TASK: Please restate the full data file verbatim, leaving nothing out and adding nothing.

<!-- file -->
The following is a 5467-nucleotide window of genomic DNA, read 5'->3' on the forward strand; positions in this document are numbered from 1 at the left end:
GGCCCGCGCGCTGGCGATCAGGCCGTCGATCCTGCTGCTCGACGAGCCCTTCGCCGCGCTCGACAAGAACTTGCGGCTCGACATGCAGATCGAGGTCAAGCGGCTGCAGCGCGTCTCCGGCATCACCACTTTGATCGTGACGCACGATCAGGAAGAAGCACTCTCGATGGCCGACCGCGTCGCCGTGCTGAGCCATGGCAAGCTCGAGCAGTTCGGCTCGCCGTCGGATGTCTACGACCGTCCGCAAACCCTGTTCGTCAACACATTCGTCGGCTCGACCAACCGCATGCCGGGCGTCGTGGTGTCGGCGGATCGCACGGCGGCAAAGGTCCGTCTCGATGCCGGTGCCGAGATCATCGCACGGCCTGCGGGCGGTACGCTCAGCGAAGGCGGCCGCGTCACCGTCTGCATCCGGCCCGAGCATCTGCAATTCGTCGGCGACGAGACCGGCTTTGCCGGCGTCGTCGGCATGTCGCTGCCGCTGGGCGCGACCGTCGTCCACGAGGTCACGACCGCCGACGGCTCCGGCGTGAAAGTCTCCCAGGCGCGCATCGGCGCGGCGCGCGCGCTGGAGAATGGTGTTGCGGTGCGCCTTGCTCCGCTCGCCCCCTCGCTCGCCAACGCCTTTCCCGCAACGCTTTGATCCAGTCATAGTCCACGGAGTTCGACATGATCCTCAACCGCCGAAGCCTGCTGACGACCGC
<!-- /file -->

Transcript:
The following is a 5467-nucleotide window of genomic DNA, read 5'->3' on the forward strand; positions in this document are numbered from 1 at the left end:
GGCCCGCGCGCTGGCGATCAGGCCGTCGATCCTGCTGCTCGACGAGCCCTTCGCCGCGCTCGACAAGAACTTGCGGCTCGACATGCAGATCGAGGTCAAGCGGCTGCAGCGCGTCTCCGGCATCACCACTTTGATCGTGACGCACGATCAGGAAGAAGCACTCTCGATGGCCGACCGCGTCGCCGTGCTGAGCCATGGCAAGCTCGAGCAGTTCGGCTCGCCGTCGGATGTCTACGACCGTCCGCAAACCCTGTTCGTCAACACATTCGTCGGCTCGACCAACCGCATGCCGGGCGTCGTGGTGTCGGCGGATCGCACGGCGGCAAAGGTCCGTCTCGATGCCGGTGCCGAGATCATCGCACGGCCTGCGGGCGGTACGCTCAGCGAAGGCGGCCGCGTCACCGTCTGCATCCGGCCCGAGCATCTGCAATTCGTCGGCGACGAGACCGGCTTTGCCGGCGTCGTCGGCATGTCGCTGCCGCTGGGCGCGACCGTCGTCCACGAGGTCACGACCGCCGACGGCTCCGGCGTGAAAGTCTCCCAGGCGCGCATCGGCGCGGCGCGCGCGCTGGAGAATGGTGTTGCGGTGCGCCTTGCTCCGCTCGCCCCCTCGCTCGCCAACGCCTTTCCCGCAACGCTTTGATCCAGTCATAGTCCACGGAGTTCGACATGATCCTCAACCGCCGAAGCCTGCTGACGACCGC